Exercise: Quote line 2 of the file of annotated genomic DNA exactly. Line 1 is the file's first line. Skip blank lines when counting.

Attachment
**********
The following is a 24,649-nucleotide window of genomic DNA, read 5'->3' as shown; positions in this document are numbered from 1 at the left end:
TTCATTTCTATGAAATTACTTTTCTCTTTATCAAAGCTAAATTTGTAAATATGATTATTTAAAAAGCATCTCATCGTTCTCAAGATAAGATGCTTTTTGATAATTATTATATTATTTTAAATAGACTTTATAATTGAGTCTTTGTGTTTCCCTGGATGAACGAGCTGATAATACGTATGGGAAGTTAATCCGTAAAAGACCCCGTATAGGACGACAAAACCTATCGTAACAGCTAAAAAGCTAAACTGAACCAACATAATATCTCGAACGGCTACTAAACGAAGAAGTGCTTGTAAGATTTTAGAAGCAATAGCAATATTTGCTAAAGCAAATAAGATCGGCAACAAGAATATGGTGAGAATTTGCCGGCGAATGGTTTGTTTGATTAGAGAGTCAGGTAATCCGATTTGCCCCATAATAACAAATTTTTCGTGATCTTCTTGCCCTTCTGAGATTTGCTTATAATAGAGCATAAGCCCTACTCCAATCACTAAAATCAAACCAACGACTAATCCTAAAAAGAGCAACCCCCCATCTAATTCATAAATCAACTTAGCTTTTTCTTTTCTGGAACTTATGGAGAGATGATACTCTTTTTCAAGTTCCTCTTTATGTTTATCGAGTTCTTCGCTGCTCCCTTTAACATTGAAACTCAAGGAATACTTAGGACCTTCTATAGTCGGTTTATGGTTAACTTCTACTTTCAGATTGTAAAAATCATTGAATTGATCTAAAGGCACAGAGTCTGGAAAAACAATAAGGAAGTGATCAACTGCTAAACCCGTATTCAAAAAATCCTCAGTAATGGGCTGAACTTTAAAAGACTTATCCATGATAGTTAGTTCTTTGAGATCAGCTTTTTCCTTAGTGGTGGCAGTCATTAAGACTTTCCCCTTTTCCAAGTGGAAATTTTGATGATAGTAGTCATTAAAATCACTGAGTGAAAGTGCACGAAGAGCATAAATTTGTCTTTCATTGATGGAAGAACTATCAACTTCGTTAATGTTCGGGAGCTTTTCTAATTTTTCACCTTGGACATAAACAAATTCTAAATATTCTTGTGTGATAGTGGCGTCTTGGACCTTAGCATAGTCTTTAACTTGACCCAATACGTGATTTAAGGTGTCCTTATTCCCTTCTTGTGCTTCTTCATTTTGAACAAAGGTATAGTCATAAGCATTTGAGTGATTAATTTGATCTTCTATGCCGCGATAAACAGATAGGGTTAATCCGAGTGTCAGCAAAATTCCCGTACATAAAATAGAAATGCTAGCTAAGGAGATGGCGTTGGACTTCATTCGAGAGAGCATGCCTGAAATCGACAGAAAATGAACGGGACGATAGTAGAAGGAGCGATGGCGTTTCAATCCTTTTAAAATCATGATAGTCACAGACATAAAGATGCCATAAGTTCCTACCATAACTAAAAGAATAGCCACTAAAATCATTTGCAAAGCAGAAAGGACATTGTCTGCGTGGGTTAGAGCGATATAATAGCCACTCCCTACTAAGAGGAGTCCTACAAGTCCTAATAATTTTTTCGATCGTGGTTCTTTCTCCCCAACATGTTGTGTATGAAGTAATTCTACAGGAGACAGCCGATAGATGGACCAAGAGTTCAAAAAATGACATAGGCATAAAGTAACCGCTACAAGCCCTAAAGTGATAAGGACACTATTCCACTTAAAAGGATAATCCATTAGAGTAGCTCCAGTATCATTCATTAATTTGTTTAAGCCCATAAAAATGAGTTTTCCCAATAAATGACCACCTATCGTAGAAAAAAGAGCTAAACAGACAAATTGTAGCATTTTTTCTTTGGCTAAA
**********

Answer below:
TTCATTTCTATGAAATTACTTTTCTCTTTATCAAAGCTAAATTTGTAAATATGATTATTTAAAAAGCATCTCATCGTTCTCAAGATAAGATGCTTTTTGATAATTATTATATTATTTTAAATAGACTTTATAATTGAGTCTTTGTGTTTCCCTGGATGAACGAGCTGATAATACGTATGGGAAGTTAATCCGTAAAAGACCCCGTATAGGACGACAAAACCTATCGTAACAGCTAAAAAGCTAAACTGAACCAACATAATATCTCGAACGGCTACTAAACGAAGAAGTGCTTGTAAGATTTTAGAAGCAATAGCAATATTTGCTAAAGCAAATAAGATCGGCAACAAGAATATGGTGAGAATTTGCCGGCGAATGGTTTGTTTGATTAGAGAGTCAGGTAATCCGATTTGCCCCATAATAACAAATTTTTCGTGATCTTCTTGCCCTTCTGAGATTTGCTTATAATAGAGCATAAGCCCTACTCCAATCACTAAAATCAAACCAACGACTAATCCTAAAAAGAGCAACCCCCCATCTAATTCATAAATCAACTTAGCTTTTTCTTTTCTGGAACTTATGGAGAGATGATACTCTTTTTCAAGTTCCTCTTTATGTTTATCGAGTTCTTCGCTGCTCCCTTTAACATTGAAACTCAAGGAATACTTAGGACCTTCTATAGTCGGTTTATGGTTAACTTCTACTTTCAGATTGTAAAAATCATTGAATTGATCTAAAGGCACAGAGTCTGGAAAAACAATAAGGAAGTGATCAACTGCTAAACCCGTATTCAAAAAATCCTCAGTAATGGGCTGAACTTTAAAAGACTTATCCATGATAGTTAGTTCTTTGAGATCAGCTTTTTCCTTAGTGGTGGCAGTCATTAAGACTTTCCCCTTTTCCAAGTGGAAATTTTGATGATAGTAGTCATTAAAATCACTGAGTGAAAGTGCACGAAGAGCATAAATTTGTCTTTCATTGATGGAAGAACTATCAACTTCGTTAATGTTCGGGAGCTTTTCTAATTTTTCACCTTGGACATAAACAAATTCTAAATATTCTTGTGTGATAGTGGCGTCTTGGACCTTAGCATAGTCTTTAACTTGACCCAATACGTGATTTAAGGTGTCCTTATTCCCTTCTTGTGCTTCTTCATTTTGAACAAAGGTATAGTCATAAGCATTTGAGTGATTAATTTGATCTTCTATGCCGCGATAAACAGATAGGGTTAATCCGAGTGTCAGCAAAATTCCCGTACATAAAATAGAAATGCTAGCTAAGGAGATGGCGTTGGACTTCATTCGAGAGAGCATGCCTGAAATCGACAGAAAATGAACGGGACGATAGTAGAAGGAGCGATGGCGTTTCAATCCTTTTAAAATCATGATAGTCACAGACATAAAGATGCCATAAGTTCCTACCATAACTAAAAGAATAGCCACTAAAATCATTTGCAAAGCAGAAAGGACATTGTCTGCGTGGGTTAGAGCGATATAATAGCCACTCCCTACTAAGAGGAGTCCTACAAGTCCTAATAATTTTTTCGATCGTGGTTCTTTCTCCCCAACATGTTGTGTATGAAGTAATTCTACAGGAGACAGCCGATAGATGGACCAAGAGTTCAAAAAATGACATAGGCATAAAGTAACCGCTACAAGCCCTAAAGTGATAAGGACACTATTCCACTTAAAAGGATAATCCATTAGAGTAGCTCCAGTATCATTCATTAATTTGTTTAAGCCCATAAAAATGAGTTTTCCCAATAAATGACCACCTATCGTAGAAAAAAGAGCTAAACAGACAAATTGTAGCATTTTTTCTTTGGCTAAA